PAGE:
Posted by: Jeff Rhodes | August 4, 2010

Low Tech Left Seat

In the past weeks we have seen serious accidents involving a number of Cirrus aircraft.  Several of these accidents appear to involve loss of aircraft control on the part of the pilot.  One Cirrus overran a 4,000 foot runway and crashed into the water.  Another SR-22 appears to have stalled and spun following a high and fast approach, long touchdown, and go-around attempt resulting in a steep climb.  An SR-20 attempted a fast, downwind landing, bounced severely, and departed the left side of the runway and impacted trees after the initiation of a go around (left turning tenancies at low speed / high power / high AOA).   The week also saw – very publicly – Jack Roush’s landing accident in Oshkosh, where a well known, high-time pilot lost control of and stalled a small corporate jet, just feet above the runway.   All of the pilots involved in each of these accidents presumably had attended an insurance company required training course in their respective aircraft and all had hundreds of hours in the make and model. 

In the aviation insurance business we see many losses associated with poor energy management techniques.  Stall / spins, runway overruns, bounced landings, and loss of control accidents lead to millions of dollars of hull insurance payouts every year.  As illustrated this week, they can also lead to injuries and loss of life.  As new high performance personal and corporate airplanes become more and more automated and advanced, better equipped, and better performing, it is more important than ever to train and be proficient in the basics of putting an airplane in the proper point in space at the right time and at the right speed. 

I speak to aviation underwriters frequently about underwriting trends for low-time pilots transitioning to turbine or high performance aircraft as well as veteran pilots going through recurrent training or moving to another model.  These days, simulator training rules, as it allows pilots to experience situations too risky to recreate in an actual airplane.  The sims also allow pilots to quickly and efficiently check off the maneuvers in which they are required to demonstrate proficiency.  Initial and (at least) annual recurrent training for turbine aircraft isn’t going anywhere and I believe that it has contributed to a marked increase in the safety of corporate aircraft over the last two decades.   Even the required training to fly a Cirrus, while not simulator-based, is quite thorough and requires the use of a Cirrus approved instructor following a factory-approved transition course.

But, like the Cirrus and Premier jet accidents described above, all too often we see aircraft lost and people hurt or killed because of approaches flown way too fast or way too slow.   Accidents during near-to-ground maneuvering (often in VFR conditions) seem to be the result of rusty or poor pilot technique and lack of basic airplane handling skills.  Maybe part of our personal recurrent training plan should include some regular seat of the pants basic training.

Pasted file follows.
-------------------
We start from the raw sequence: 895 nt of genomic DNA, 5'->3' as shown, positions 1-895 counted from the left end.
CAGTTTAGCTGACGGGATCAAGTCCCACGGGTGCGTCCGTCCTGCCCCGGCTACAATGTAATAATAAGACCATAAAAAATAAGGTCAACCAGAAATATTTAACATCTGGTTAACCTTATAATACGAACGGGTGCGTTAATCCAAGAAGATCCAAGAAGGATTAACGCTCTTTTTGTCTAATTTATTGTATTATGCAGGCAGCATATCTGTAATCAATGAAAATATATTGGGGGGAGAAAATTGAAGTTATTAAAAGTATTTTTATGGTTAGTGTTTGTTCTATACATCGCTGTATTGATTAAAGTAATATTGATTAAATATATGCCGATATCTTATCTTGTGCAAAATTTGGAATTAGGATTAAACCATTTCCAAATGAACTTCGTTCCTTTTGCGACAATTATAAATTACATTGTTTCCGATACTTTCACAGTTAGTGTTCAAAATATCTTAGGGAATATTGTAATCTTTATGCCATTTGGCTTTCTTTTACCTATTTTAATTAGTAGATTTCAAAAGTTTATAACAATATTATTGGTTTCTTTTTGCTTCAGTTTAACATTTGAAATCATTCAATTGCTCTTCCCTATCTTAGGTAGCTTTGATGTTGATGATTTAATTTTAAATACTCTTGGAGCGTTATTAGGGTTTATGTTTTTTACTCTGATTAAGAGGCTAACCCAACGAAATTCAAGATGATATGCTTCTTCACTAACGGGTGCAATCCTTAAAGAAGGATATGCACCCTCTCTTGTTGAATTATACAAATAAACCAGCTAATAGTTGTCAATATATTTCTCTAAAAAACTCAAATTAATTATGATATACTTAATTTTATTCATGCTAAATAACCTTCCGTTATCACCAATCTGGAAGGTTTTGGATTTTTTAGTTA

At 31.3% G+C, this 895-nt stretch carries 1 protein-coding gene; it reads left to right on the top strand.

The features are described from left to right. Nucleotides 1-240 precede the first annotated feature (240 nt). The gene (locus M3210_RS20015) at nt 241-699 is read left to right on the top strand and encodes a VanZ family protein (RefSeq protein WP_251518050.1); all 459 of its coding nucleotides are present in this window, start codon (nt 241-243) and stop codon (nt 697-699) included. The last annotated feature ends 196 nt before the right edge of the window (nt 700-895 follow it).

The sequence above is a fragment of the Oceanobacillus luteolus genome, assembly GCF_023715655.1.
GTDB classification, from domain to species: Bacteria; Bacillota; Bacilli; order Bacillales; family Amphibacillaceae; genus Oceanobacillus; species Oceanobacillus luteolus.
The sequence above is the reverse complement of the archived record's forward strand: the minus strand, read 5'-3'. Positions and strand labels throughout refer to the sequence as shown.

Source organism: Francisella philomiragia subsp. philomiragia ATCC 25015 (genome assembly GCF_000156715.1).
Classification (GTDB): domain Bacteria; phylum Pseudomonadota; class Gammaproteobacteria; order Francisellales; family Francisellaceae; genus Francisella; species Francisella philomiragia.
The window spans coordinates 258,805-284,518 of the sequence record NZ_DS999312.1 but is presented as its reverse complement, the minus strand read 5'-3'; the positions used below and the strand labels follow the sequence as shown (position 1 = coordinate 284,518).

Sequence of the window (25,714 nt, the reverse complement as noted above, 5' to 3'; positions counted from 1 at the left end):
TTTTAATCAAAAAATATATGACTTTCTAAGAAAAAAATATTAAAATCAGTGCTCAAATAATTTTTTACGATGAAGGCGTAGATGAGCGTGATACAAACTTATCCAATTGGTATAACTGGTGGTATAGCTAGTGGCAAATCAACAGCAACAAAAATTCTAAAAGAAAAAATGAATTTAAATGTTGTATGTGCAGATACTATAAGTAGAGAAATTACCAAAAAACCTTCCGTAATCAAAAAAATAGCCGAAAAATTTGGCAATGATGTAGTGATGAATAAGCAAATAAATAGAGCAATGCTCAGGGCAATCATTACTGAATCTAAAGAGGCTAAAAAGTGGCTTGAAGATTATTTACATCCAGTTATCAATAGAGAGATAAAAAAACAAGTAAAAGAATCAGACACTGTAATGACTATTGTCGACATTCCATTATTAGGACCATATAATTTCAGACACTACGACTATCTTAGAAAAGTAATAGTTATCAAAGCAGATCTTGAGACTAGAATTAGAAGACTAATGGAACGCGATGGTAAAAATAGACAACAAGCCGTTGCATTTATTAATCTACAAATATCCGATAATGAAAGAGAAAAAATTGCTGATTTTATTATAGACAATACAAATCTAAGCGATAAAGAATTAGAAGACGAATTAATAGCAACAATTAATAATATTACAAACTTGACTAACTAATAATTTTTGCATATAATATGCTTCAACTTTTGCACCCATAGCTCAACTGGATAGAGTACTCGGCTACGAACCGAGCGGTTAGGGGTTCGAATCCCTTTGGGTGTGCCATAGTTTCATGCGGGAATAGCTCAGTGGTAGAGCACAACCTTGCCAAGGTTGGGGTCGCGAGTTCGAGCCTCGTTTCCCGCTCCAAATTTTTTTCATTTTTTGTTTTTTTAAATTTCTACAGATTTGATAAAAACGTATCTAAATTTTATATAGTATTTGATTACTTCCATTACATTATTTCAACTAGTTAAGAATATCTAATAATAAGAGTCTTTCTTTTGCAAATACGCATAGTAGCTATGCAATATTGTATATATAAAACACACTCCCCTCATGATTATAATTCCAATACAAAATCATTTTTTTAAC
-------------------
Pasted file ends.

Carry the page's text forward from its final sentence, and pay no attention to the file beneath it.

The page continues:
My suggestion would be to find a school and go get that glider add-on.  Or, take an aerobatics, a mountain flying, seaplane, or a tailwheel transition course.  These kinds of activities help “200 knot straight and level” pilots brush up on – or maybe experience for the first time – techniques like energy management and feel of the airplane in all corners of a performance envelope.  We get to remind ourselves about stall buffet, the effects of torque, P-factor, low speed turning tenancies, and spins.    These things have all been engineered out of the airplanes we fly on a regular basis.  We only see them when something goes wrong and too often, we have forgotten the proper way to deal with them when it counts.


This is certainly no-frills training, and many pilots feel put upon to “waste time” in a low end trainer.   While so much of our high performance training is dedicated to their use and function, modern avionics and flight management systems seem to have eroded modern pilots’ aptitude for basic aircraft control.  When you spend some time practicing the basics, the procedures and techniques that the “hard way” has reinforced will keep your muscle memory and mental awareness where it really needs to be all the time.  

When we see licensed pilots losing control of high performance singles, corporate turboprops, or light jets in good weather and with no mechanical problems, we know that they have not been effectively taught or practiced the basics of aircraft control and energy management.  As capable and modern as our airplanes are, we must remember to continually tune up the decidedly low tech piece of “equipment” sitting in the left seat.

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